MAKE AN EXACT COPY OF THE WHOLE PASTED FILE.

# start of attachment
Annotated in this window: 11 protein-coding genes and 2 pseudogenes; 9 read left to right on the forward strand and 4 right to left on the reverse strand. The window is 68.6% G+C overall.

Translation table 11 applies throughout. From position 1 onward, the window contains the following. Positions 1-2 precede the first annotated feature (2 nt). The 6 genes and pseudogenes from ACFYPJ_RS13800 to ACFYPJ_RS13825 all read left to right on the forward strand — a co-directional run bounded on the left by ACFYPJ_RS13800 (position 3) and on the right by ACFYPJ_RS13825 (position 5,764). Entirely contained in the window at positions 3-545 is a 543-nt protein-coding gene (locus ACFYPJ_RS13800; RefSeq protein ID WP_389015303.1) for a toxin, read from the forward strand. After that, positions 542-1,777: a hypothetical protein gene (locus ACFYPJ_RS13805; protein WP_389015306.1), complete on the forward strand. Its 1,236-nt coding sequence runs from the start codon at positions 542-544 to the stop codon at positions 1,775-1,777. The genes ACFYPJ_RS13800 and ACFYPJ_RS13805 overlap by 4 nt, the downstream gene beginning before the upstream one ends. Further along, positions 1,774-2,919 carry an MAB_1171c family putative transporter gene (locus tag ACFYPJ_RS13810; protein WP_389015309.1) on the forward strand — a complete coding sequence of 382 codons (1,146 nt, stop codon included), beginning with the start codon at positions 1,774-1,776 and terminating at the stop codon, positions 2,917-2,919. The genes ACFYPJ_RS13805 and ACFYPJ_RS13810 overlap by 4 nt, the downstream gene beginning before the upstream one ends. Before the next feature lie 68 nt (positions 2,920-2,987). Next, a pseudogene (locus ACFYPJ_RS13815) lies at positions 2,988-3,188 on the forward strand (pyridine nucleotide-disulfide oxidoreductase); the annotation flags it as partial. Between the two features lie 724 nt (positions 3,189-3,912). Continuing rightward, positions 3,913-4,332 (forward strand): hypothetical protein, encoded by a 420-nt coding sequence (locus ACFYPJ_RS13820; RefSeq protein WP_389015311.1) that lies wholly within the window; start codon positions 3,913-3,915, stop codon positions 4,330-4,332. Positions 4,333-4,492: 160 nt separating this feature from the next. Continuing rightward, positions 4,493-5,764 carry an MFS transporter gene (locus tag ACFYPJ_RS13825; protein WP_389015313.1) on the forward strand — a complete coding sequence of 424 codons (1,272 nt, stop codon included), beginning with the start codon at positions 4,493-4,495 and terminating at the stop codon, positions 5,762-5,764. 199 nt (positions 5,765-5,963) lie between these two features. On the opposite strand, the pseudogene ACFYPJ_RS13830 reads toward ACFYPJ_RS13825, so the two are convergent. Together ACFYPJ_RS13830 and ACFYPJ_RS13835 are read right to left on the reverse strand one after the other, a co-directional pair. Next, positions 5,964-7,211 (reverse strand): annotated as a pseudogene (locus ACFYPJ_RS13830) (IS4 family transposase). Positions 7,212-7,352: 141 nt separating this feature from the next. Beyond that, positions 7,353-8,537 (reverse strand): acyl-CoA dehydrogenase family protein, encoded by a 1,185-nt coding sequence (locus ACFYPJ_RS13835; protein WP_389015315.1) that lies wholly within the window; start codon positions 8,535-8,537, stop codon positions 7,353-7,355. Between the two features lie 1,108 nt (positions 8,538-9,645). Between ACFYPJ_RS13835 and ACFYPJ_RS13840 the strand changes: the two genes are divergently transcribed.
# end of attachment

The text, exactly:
Annotated in this window: 11 protein-coding genes and 2 pseudogenes; 9 read left to right on the forward strand and 4 right to left on the reverse strand. The window is 68.6% G+C overall.

Translation table 11 applies throughout. From position 1 onward, the window contains the following. Positions 1-2 precede the first annotated feature (2 nt). The 6 genes and pseudogenes from ACFYPJ_RS13800 to ACFYPJ_RS13825 all read left to right on the forward strand — a co-directional run bounded on the left by ACFYPJ_RS13800 (position 3) and on the right by ACFYPJ_RS13825 (position 5,764). Entirely contained in the window at positions 3-545 is a 543-nt protein-coding gene (locus ACFYPJ_RS13800; RefSeq protein ID WP_389015303.1) for a toxin, read from the forward strand. After that, positions 542-1,777: a hypothetical protein gene (locus ACFYPJ_RS13805; protein WP_389015306.1), complete on the forward strand. Its 1,236-nt coding sequence runs from the start codon at positions 542-544 to the stop codon at positions 1,775-1,777. The genes ACFYPJ_RS13800 and ACFYPJ_RS13805 overlap by 4 nt, the downstream gene beginning before the upstream one ends. Further along, positions 1,774-2,919 carry an MAB_1171c family putative transporter gene (locus tag ACFYPJ_RS13810; protein WP_389015309.1) on the forward strand — a complete coding sequence of 382 codons (1,146 nt, stop codon included), beginning with the start codon at positions 1,774-1,776 and terminating at the stop codon, positions 2,917-2,919. The genes ACFYPJ_RS13805 and ACFYPJ_RS13810 overlap by 4 nt, the downstream gene beginning before the upstream one ends. Before the next feature lie 68 nt (positions 2,920-2,987). Next, a pseudogene (locus ACFYPJ_RS13815) lies at positions 2,988-3,188 on the forward strand (pyridine nucleotide-disulfide oxidoreductase); the annotation flags it as partial. Between the two features lie 724 nt (positions 3,189-3,912). Continuing rightward, positions 3,913-4,332 (forward strand): hypothetical protein, encoded by a 420-nt coding sequence (locus ACFYPJ_RS13820; RefSeq protein WP_389015311.1) that lies wholly within the window; start codon positions 3,913-3,915, stop codon positions 4,330-4,332. Positions 4,333-4,492: 160 nt separating this feature from the next. Continuing rightward, positions 4,493-5,764 carry an MFS transporter gene (locus tag ACFYPJ_RS13825; protein WP_389015313.1) on the forward strand — a complete coding sequence of 424 codons (1,272 nt, stop codon included), beginning with the start codon at positions 4,493-4,495 and terminating at the stop codon, positions 5,762-5,764. 199 nt (positions 5,765-5,963) lie between these two features. On the opposite strand, the pseudogene ACFYPJ_RS13830 reads toward ACFYPJ_RS13825, so the two are convergent. Together ACFYPJ_RS13830 and ACFYPJ_RS13835 are read right to left on the reverse strand one after the other, a co-directional pair. Next, positions 5,964-7,211 (reverse strand): annotated as a pseudogene (locus ACFYPJ_RS13830) (IS4 family transposase). Positions 7,212-7,352: 141 nt separating this feature from the next. Beyond that, positions 7,353-8,537 (reverse strand): acyl-CoA dehydrogenase family protein, encoded by a 1,185-nt coding sequence (locus ACFYPJ_RS13835; protein WP_389015315.1) that lies wholly within the window; start codon positions 8,535-8,537, stop codon positions 7,353-7,355. Between the two features lie 1,108 nt (positions 8,538-9,645). Between ACFYPJ_RS13835 and ACFYPJ_RS13840 the strand changes: the two genes are divergently transcribed.